Spinal metastasis is the most common tumor in the spinal system. The most common histologies for spinal metastases are the breasts, the lungs and the prostate.1 The compression or invasion of the spinal cord and/or nerve roots is the most common presentation in patients with advanced-stage cancer. Although affected patients with spinal tumor burdens can be treated with laminectomy, quality of life is not actually enhanced after such treatment. Surgical interventions are palliative rather than curative for most patients because of the frequent local recurrence of the tumor. Radiation therapy is still needed after surgery. In clinical practice, postoperative chemotherapy in some patients is more urgent than radiation therapy. Therefore, the reduction of postoperative recurrence has become a priority in these patients. Microwave ablation (MWA) therapy has been widely used in treating liver tumors, but it has been rarely reported in spinal metastases treatment. Given the long survival period of breast cancer patients and the superficial thoracic anatomic position, treating thoracic metastases with MWA is beneficial and easy. Therefore, this study was designed to assess the feasibility and outcome of MWA performed for patients with breast cancer thoracic metastases. It aimed to assess the safety and short-term efficacy of MWA in patients with breast cancer thoracic metastases.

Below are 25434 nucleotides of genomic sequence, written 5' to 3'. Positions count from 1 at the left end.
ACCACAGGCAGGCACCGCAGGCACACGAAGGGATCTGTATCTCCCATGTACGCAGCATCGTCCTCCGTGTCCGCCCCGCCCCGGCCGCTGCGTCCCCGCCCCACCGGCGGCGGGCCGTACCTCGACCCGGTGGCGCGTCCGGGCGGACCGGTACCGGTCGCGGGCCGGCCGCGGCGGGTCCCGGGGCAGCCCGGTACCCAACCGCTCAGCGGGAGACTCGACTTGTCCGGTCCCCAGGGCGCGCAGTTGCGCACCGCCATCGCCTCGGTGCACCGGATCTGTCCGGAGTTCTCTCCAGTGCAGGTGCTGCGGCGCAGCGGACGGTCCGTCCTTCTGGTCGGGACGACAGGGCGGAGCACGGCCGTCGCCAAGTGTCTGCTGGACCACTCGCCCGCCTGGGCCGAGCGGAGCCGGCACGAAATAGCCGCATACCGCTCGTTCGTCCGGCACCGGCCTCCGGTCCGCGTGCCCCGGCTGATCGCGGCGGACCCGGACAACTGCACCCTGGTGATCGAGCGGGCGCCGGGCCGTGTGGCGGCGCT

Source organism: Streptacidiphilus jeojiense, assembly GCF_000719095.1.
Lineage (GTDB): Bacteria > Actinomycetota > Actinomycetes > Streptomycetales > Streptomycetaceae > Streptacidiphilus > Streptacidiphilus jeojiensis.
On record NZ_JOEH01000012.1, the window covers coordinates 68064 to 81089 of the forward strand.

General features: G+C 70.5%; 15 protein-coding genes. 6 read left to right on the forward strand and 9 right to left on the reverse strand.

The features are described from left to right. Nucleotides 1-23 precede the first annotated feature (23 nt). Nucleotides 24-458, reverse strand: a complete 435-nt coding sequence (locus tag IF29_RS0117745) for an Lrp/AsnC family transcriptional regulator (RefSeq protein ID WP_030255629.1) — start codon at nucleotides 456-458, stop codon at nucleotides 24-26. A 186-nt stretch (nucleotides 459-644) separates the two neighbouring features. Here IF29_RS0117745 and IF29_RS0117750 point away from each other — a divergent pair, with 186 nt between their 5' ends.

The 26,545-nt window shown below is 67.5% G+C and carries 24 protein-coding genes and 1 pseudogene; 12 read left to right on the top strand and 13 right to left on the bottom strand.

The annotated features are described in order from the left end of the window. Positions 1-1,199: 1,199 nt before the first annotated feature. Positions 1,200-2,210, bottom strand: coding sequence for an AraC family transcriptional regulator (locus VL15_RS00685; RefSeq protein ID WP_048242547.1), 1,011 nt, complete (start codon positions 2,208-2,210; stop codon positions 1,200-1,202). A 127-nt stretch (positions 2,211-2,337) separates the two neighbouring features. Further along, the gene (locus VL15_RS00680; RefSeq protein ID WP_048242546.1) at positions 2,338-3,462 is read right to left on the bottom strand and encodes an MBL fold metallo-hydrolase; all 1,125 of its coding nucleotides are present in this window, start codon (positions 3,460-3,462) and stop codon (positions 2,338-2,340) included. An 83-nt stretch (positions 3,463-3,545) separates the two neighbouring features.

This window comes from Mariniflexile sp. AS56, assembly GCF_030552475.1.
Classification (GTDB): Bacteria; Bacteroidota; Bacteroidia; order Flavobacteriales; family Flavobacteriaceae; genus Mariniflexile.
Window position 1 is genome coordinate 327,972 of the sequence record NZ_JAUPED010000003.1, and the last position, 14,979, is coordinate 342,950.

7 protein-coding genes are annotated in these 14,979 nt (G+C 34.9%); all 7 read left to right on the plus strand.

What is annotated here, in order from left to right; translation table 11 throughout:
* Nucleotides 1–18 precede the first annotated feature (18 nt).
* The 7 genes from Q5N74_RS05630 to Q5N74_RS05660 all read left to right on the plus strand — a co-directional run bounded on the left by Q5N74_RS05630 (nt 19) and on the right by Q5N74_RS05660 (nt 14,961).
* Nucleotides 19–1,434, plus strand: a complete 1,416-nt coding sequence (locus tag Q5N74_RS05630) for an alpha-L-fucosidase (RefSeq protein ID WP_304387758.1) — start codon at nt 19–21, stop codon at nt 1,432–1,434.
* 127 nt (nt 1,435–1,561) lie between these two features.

Materials and methods


The clinical data of all patients with a single lesion of breast cancer thoracic metastases treated with MWA between August 2014 and November 2016 in our institution were collected and reviewed. The patients with the following criteria were included in the study: Tokuhashi score greater than 8 with definite indications for operation (pathological compression fractures, mechanical instability, radiological and/or clinical metastatic spinal cord compression). The relevant human materials were reviewed and approved by the ethics committee of the Affiliated Tumor Hospital of Guangxi Medical University, and the study is deemed to meet the medical ethical requirements. All patients provided their written informed consent for the publication of the accompanying images and for this study.